“Secular saints” would seem to be a contradiction of terms, and in some ways it really is. The dictionary says that the word secular means “of this world, temporal”; and is distinguished from the “sacred”. A “saint” is one who had been declared righteous by God because, and only because, faith has been placed in Jesus Christ as the one and only Savior. But what is a secular saint?
Recently I heard an amazing statistic which stated that when church attenders were asked if they had conversations at home, during the week about the Lord and about His Word, 90% said they did not. Now, I cannot vouch that this was a “scientifically done” survey, but even if it was not of that caliber, it likely does reveal a lot of truth. Sunday mornings is apparently for church and religious activity (it is good for a well-rounded life as one millennial observed), but starting at around noon on Sunday, the Lord is not an integral part of life. So it would appear that many are saintly on Sunday mornings and secular the rest of the week. I read an article recently from the Colson Center in which the author noted that the real issue today for Christians is not atheism, but rather apatheism (apathy about God). This unfamiliar term is what a French philosopher reflected when he stated that “to believe or not believe in God is not important at all.” While Christians would say they don’t agree with such a sentiment, the problem is they essentially do. A seminary professor observed that so many in the church today simply don’t see theology and the practical out-workings of theology as something worth their time and energy. They basically don’t care. God is nicely compartmentalized and plays an insignificant role for most of the week.
The Bible has a word which describes the current secularization of believers, and it is the word “ungodly.” We should note a distinction between “ungodly” and “unrighteous”. While these words are often found together, and overlap, there is a distinction to be noted. “Unrighteousness” focuses on the violating of divine law. There is a standard which God, the great Lawgiver, has established, and breaking His laws are acts of unrighteousness. “Ungodly” looks at marginalizing God in our lives, not a denial of His existence. When the 90% say that God and His Word are not talked about, this is the essence of ungodliness. God is pushed to the outer edges of life but He is not an integral part of life (until, or course, a crisis happens). Obviously when one is ungodly, there is most likely a lot of unrighteousness there as well. Most secular saints have some feel for what is unrighteous and try and avoid some of the more obvious sins of the flesh. But they (to use Jesus’ term) do not “abide” in Christ on a daily basis. And Jesus was pretty clear, in John 15:1-11, that we need to maintain a close, daily, intimate relationship with Him; that is the core of being “godly”. According to Jesus, “abiding” brings glory to God, and that causes joy and real meaning to flow into our lives. Not to abide will always produce lives which lack real joy, lack the sense of fulfillment and God’s blessing. It is not that God ceases to love His children when they don’t “abide”, but His love is seen more particularly in that He disciplines them (see Heb. 12:3-13).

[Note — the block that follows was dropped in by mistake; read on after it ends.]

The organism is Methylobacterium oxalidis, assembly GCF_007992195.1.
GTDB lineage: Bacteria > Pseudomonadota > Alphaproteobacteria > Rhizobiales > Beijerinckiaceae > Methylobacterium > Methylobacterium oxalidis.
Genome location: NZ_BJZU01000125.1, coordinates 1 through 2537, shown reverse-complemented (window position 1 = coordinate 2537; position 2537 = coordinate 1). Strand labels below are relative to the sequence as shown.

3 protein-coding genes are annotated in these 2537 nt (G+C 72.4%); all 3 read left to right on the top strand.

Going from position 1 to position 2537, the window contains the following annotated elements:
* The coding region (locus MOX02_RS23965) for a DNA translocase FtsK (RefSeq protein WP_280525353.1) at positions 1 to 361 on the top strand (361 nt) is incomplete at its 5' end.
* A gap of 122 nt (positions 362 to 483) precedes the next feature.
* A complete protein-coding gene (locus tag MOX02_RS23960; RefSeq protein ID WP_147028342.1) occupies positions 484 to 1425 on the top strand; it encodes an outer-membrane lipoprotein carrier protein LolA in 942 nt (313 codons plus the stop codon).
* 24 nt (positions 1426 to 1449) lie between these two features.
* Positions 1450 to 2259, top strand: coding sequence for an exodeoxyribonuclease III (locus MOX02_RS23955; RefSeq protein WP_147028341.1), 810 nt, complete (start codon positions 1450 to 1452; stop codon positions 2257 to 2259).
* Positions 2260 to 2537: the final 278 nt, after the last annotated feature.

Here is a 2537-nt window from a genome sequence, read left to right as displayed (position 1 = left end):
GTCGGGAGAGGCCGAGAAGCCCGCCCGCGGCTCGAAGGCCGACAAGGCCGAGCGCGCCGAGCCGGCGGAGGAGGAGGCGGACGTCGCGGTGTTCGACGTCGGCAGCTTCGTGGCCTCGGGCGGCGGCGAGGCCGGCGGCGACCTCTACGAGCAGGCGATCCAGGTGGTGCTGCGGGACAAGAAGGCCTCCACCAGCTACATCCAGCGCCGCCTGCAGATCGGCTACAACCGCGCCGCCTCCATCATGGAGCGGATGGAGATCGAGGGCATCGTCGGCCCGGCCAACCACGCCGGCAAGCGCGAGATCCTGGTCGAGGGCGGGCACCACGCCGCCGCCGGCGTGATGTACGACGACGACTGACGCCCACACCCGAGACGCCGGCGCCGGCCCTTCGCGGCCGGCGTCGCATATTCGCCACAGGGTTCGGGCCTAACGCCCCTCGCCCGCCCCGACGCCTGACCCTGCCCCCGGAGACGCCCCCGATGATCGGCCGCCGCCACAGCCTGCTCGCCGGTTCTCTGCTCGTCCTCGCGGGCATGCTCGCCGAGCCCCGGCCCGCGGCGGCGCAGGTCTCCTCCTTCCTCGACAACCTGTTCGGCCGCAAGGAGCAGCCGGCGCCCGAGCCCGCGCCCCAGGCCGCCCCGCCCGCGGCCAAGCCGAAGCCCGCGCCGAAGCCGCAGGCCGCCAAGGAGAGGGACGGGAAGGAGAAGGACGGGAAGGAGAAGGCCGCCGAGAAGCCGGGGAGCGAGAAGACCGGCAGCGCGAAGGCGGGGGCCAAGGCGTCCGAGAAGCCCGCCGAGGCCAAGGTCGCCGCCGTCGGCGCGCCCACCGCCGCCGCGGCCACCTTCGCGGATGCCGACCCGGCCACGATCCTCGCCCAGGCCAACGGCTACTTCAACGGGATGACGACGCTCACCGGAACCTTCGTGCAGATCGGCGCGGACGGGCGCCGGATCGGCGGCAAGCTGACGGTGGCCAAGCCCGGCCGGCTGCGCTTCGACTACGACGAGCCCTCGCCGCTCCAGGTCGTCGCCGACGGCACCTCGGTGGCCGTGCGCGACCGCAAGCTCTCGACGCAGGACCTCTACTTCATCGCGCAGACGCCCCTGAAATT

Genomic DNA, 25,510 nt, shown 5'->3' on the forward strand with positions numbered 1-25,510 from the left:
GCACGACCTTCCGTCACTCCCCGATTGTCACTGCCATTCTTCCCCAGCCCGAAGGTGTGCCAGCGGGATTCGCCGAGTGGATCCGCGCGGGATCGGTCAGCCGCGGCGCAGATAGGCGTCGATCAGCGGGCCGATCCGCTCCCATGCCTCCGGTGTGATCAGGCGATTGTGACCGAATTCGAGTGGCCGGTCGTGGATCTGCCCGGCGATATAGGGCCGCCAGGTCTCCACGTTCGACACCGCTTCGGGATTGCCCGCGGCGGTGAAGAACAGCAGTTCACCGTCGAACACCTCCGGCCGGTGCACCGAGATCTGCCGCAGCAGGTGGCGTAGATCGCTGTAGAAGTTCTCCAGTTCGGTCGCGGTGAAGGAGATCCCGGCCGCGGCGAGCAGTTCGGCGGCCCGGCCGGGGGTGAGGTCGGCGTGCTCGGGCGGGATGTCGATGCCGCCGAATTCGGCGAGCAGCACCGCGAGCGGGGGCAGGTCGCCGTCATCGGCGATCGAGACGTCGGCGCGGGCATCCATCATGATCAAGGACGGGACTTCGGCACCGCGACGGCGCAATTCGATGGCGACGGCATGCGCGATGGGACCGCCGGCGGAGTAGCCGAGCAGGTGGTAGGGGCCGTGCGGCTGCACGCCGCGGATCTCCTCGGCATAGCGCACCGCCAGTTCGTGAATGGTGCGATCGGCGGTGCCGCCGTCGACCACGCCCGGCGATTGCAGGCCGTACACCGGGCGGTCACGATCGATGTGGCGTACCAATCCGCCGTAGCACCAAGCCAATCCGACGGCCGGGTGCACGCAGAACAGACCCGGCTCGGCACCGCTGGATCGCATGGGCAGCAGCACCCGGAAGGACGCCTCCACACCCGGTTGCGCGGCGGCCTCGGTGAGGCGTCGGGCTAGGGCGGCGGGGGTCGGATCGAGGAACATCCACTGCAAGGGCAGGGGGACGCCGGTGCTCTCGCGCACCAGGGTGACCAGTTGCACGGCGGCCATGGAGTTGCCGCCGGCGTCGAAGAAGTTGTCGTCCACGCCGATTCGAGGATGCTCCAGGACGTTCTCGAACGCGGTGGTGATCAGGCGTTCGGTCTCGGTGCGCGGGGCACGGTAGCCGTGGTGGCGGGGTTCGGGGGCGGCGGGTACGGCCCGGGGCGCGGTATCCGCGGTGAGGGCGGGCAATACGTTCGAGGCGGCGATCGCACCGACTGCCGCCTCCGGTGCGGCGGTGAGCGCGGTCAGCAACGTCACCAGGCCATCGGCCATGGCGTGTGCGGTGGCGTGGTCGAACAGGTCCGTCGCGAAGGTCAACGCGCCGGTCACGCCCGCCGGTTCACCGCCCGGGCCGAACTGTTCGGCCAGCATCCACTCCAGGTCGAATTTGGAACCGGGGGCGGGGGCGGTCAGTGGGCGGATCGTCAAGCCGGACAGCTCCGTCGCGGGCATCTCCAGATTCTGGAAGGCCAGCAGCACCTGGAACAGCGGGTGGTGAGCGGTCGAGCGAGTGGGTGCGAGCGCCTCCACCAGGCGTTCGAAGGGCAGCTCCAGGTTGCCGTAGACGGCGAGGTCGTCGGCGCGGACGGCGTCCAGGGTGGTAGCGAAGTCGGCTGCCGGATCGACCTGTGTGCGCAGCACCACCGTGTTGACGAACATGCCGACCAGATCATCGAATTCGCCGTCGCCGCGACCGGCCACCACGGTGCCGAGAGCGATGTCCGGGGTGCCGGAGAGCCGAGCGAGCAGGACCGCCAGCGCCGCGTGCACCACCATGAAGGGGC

How did we get to this place in the church, and what are we to do? The secular saint is the norm today and not the exception. Believers are sounding much like the “world”, reflecting its standards (see 1 John 2:15-17 for the apostles classic warning about the world—the secular).
Much of the blame for the current secularization of the church lies squarely at the feet of church leaders, especially those who are required by Christ to feed His sheep with the nourishing Word of God. The trend started in the 1970s but is full blown today. Bible doctrine and God’s standards are not really taught in most churches. Gone from most pulpits is expositional teaching of the Bible (just declaring in context what the Scriptures are saying). Being in the ministry myself, I have seen many too many men who simply do not feed their sheep. What passes for a biblical sermon is often not much more than religious entertainment.
Many, in an attempt to help the unsaved person feel unthreatened and “at home” in the church, have backed off of declaring the whole teaching of the Scriptures. Gone are sermons on the tough sayings of Jesus, on hell and coming judgment, on the sanctity of God-ordained matters like life and marriage and many other “controversial” topics. Jan Markell noted in a recent article on “What Happened to My Church?” that “It seems like an ‘eleventh commandment’ came into the church: thou shalt not offend. Taking a stand was clearly over.”
The result of “sermon lite” (tastes great, less filling) is that the saints suffer a terrible of lack of scriptural knowledge and spiritual discernment. Biblical illiteracy is rampant. They do not really know the character of God and they do not understand His standards. They apparently assume that God is an American; and He is not. Like a good parent, God’s love does not waver, but His favor does.
There is great blame to be given to the church, but each and every believer must personally obey Christ and daily have the wonderful experience of abiding in Jesus. Otherwise, being ungodly as well as unrighteous will always be the result. A believer cannot blame Pastor Jones entirely, for each of us is to be “abiding in Christ.” Am I ungodly (secular)? Are you ungodly (secular)? This is not a trivial question, but goes to the very core of our lives as believers.